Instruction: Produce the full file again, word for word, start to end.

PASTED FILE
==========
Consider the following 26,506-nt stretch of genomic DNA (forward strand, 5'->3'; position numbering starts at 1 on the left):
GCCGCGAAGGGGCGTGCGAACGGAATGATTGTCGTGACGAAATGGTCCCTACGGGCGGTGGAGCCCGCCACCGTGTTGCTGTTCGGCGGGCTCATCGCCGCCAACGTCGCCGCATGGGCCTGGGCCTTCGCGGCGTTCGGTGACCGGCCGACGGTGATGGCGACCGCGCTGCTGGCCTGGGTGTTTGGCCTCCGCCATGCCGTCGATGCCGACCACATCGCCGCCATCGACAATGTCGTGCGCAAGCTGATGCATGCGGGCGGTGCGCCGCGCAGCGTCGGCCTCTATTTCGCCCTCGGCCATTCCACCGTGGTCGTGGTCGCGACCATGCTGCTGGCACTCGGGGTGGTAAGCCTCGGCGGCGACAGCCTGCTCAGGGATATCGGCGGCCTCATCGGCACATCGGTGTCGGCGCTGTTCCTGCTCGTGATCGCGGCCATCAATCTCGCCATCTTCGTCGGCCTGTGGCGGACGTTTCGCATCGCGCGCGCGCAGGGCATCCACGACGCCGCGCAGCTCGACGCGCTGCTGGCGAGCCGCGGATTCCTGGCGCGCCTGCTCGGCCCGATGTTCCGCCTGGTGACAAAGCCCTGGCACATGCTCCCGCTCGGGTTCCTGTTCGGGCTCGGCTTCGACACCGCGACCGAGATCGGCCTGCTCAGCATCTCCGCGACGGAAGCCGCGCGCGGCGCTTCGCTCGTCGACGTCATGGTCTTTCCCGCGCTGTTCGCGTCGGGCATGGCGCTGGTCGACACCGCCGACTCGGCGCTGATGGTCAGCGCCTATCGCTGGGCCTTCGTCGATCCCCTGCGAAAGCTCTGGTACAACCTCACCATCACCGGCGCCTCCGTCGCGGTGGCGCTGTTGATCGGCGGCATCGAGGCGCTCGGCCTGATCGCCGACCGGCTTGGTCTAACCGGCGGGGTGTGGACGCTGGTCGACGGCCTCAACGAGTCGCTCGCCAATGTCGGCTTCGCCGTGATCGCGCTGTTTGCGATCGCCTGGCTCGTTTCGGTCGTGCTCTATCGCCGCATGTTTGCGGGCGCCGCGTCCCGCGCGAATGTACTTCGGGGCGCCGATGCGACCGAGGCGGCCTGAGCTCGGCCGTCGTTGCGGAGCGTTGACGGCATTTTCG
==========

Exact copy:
Consider the following 26,506-nt stretch of genomic DNA (forward strand, 5'->3'; position numbering starts at 1 on the left):
GCCGCGAAGGGGCGTGCGAACGGAATGATTGTCGTGACGAAATGGTCCCTACGGGCGGTGGAGCCCGCCACCGTGTTGCTGTTCGGCGGGCTCATCGCCGCCAACGTCGCCGCATGGGCCTGGGCCTTCGCGGCGTTCGGTGACCGGCCGACGGTGATGGCGACCGCGCTGCTGGCCTGGGTGTTTGGCCTCCGCCATGCCGTCGATGCCGACCACATCGCCGCCATCGACAATGTCGTGCGCAAGCTGATGCATGCGGGCGGTGCGCCGCGCAGCGTCGGCCTCTATTTCGCCCTCGGCCATTCCACCGTGGTCGTGGTCGCGACCATGCTGCTGGCACTCGGGGTGGTAAGCCTCGGCGGCGACAGCCTGCTCAGGGATATCGGCGGCCTCATCGGCACATCGGTGTCGGCGCTGTTCCTGCTCGTGATCGCGGCCATCAATCTCGCCATCTTCGTCGGCCTGTGGCGGACGTTTCGCATCGCGCGCGCGCAGGGCATCCACGACGCCGCGCAGCTCGACGCGCTGCTGGCGAGCCGCGGATTCCTGGCGCGCCTGCTCGGCCCGATGTTCCGCCTGGTGACAAAGCCCTGGCACATGCTCCCGCTCGGGTTCCTGTTCGGGCTCGGCTTCGACACCGCGACCGAGATCGGCCTGCTCAGCATCTCCGCGACGGAAGCCGCGCGCGGCGCTTCGCTCGTCGACGTCATGGTCTTTCCCGCGCTGTTCGCGTCGGGCATGGCGCTGGTCGACACCGCCGACTCGGCGCTGATGGTCAGCGCCTATCGCTGGGCCTTCGTCGATCCCCTGCGAAAGCTCTGGTACAACCTCACCATCACCGGCGCCTCCGTCGCGGTGGCGCTGTTGATCGGCGGCATCGAGGCGCTCGGCCTGATCGCCGACCGGCTTGGTCTAACCGGCGGGGTGTGGACGCTGGTCGACGGCCTCAACGAGTCGCTCGCCAATGTCGGCTTCGCCGTGATCGCGCTGTTTGCGATCGCCTGGCTCGTTTCGGTCGTGCTCTATCGCCGCATGTTTGCGGGCGCCGCGTCCCGCGCGAATGTACTTCGGGGCGCCGATGCGACCGAGGCGGCCTGAGCTCGGCCGTCGTTGCGGAGCGTTGACGGCATTTTCG